An introduction to secure authentication

Authentication is the process of verifying a user is who they claim to be, this is usually done with a username and password combination known only to the user themselves. Although this sounds like it should be quite secure, authentication can often be overlooked resulting in weak or insufficient security. So let’s jump right into it!

Forcing strong passwords to be used

A common form of web attack is for malicious users to simply guess a user’s password, this is called brute forcing. To make this type of attack impractical it’s long been common practice to force users into making complex passwords, this can be achieved by making use of a number of different character types. The characters include capital and lowercase letters, numbers and special characters. Additionally, it’s often recommended that users do not make use of a common words which could be found in a dictionary or list, here’s an example. sD3$k98br!a^dZ

As you can see from the password example above, it would be extremely difficult for a malicious user to brute force this as it’s completely random and contains a number of different characters. You’ll often find functionality like this built into your web browser allowing for the generation of complex passwords.

Finally, while we’re on the topic of forcing secure passwords, it’s highly recommended developers make use of a minimum password length, this will further aid in preventing password guessing/brute force.

Using an unknown username

Although websites often identify users with a public username, it’s often common practice to use an unknown username or email address for authentication. Although the user is able to login with their email address, this is never revealed to the wider public and so any attacker would be limited when it comes to gaining access to an account.

2-factor authentication

What’s better than one password? Why two of course. No, that’s not a joke. Another method of secure authentication is to use 2-factor authentication. So, what exactly is 2-factor authentication? Well, let’s say you have logged in like normal using a username and password. Once you have entered these a randomly generated password, often a short 4-6 digit numerical code, will be sent to the user by email or text message. As the user is the only one able to access these it means no unauthorized persons are able to access the account in question.

Securely storing user password

When it comes to user credentials, they must always be stored somewhere. When a user logs into the application it will perform a check to see if the supplied password matches the saved password. Although other options are available you’ll find that passwords are often stored inside a database. Technically speaking, the contents of the database should never be directly revealed. Sadly, mistakes can happen and data breaches do occur. All of this means user passwords must be stored in a safe and secure way.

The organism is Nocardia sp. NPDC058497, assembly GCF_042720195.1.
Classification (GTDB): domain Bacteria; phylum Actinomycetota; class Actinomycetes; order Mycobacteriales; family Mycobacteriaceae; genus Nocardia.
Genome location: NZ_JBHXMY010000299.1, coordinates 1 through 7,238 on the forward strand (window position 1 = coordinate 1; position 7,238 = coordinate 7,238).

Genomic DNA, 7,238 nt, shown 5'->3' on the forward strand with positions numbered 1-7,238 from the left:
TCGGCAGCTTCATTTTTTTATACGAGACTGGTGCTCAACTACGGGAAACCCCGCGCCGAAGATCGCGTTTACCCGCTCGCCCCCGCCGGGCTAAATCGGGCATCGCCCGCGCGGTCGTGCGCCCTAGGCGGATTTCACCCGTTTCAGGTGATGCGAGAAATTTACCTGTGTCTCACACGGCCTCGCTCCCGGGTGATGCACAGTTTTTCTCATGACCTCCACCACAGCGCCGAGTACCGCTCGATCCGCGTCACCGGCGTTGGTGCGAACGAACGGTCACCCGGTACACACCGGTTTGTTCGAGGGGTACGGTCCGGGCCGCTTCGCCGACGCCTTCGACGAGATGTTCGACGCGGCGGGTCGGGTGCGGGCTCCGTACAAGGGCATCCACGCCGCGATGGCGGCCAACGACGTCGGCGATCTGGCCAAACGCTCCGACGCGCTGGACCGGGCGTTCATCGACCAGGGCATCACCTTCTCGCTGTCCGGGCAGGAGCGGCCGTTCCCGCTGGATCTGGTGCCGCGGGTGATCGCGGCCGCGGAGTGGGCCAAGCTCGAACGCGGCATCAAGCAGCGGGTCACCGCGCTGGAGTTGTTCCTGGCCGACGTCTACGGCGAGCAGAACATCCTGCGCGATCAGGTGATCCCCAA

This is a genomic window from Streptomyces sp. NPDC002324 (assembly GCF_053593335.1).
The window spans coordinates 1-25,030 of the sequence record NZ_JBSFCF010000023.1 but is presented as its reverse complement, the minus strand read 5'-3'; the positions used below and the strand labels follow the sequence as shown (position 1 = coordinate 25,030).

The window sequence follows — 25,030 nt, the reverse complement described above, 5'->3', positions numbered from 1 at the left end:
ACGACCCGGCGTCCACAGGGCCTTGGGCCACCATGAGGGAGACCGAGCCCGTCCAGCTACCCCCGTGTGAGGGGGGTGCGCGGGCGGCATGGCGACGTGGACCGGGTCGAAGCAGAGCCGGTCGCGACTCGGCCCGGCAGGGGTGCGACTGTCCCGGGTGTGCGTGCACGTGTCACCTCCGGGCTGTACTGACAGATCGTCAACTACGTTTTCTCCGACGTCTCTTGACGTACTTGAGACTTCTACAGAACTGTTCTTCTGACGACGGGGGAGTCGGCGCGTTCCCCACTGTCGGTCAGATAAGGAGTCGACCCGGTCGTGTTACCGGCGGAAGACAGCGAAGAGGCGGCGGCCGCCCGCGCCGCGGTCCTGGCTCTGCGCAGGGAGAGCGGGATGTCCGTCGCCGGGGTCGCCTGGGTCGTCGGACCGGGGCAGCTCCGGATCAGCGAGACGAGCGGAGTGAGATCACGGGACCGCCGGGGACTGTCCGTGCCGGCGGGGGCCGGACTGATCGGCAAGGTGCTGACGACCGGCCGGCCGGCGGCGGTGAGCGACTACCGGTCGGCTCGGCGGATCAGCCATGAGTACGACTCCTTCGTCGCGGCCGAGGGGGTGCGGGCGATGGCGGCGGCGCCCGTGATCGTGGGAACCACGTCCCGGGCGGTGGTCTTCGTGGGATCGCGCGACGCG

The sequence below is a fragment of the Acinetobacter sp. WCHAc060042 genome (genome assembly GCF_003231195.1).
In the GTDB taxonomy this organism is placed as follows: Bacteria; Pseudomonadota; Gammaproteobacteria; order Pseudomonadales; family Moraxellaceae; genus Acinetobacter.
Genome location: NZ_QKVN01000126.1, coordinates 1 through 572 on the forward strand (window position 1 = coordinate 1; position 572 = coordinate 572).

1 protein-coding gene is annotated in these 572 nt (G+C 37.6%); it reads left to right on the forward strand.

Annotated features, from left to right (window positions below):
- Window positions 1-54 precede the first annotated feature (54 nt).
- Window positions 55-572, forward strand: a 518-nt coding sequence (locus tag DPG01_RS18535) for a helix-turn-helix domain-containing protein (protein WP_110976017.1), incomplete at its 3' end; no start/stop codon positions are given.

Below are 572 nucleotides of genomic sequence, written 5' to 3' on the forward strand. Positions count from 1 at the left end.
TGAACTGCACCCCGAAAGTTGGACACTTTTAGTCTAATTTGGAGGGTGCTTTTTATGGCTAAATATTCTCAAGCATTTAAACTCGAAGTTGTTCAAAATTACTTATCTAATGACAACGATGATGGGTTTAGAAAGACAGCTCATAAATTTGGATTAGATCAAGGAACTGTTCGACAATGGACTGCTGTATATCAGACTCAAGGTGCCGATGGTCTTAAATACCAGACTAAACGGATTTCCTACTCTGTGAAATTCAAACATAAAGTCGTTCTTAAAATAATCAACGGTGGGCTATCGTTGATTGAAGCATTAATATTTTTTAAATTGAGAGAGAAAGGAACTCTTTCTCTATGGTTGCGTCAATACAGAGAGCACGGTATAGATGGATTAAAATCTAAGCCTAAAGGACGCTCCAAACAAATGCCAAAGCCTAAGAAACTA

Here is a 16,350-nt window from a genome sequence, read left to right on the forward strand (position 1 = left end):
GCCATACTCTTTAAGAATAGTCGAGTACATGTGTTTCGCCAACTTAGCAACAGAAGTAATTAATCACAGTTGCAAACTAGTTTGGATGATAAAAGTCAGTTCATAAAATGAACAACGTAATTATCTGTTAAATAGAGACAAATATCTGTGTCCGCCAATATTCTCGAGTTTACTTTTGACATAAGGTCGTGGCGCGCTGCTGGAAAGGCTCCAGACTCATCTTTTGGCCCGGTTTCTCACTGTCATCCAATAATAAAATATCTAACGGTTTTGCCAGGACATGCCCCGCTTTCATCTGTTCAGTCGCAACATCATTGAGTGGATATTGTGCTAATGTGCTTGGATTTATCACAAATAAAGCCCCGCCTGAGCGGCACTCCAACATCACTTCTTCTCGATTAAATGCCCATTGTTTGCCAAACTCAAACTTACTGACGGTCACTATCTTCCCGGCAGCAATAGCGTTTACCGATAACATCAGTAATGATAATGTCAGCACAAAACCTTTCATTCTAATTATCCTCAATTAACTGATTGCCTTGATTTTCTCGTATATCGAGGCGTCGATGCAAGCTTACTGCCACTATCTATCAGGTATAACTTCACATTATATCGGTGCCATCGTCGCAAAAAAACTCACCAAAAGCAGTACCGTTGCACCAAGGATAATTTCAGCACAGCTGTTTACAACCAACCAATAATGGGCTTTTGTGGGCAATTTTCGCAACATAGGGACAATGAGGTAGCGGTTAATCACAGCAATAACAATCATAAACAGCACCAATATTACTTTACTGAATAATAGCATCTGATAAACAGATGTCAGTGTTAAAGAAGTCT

User credentials should never be stored as readable plain text. So, how exactly do secure applications store their passwords? Well, some clever folks came up with password hashing.

A password hash is a secure and standard practice in the IT world, simply put a hash is like a data representation of a password. A hash will often be made up of different characters and be rather long, often far longer than the actual password itself. See the example below, the saved password itself is NotSoStrong, however, as this password has been hashed it actually appears as 18ed2846ce540fc60470039b896f14d4. This type of hash is called MD5.

Now, MD5 itself isn’t all that secure and so I wouldn’t recommend using it to save passwords. But, this was simply one example. There are far more secure hashing implementations which are openly available, I’ll include some of these below.

Secure hashing in PHP

PHP developers are now able to make use of the password_hash() function, this will create a strong, one-way password hash which can be secured in a database. To compare this hash against a user-supplied password the application would make use of PHP’s password_verify() function.

For more information see: https://www.php.net/manual/en/function.password-hash.php

Secure hashing with bcrypt

In Python, developers can use the bcrypt module to securely hash a password. This is also available in other languages such as Ruby or Go, available links can be found below.

Python: https://pypi.org/project/bcrypt/

Ruby: https://rubygems.org/gems/bcrypt/versions/3.1.12

Go: https://golang.org/x/crypto/bcrypt

Ensuring all data is verified on the back end

Many developers like to make use of JavaScript to validate user-inputted data as this allows feedback to be given in real-time, this feedback can consist of messages such as “Password is too short” or “Password must contain at least one number”. However, while these messages are great for the overall user experience any formal validation should always be done by the back-end language such as PHP or Python to avoid tampering. Please note, all data must be securely sanitized before passing it to a database.

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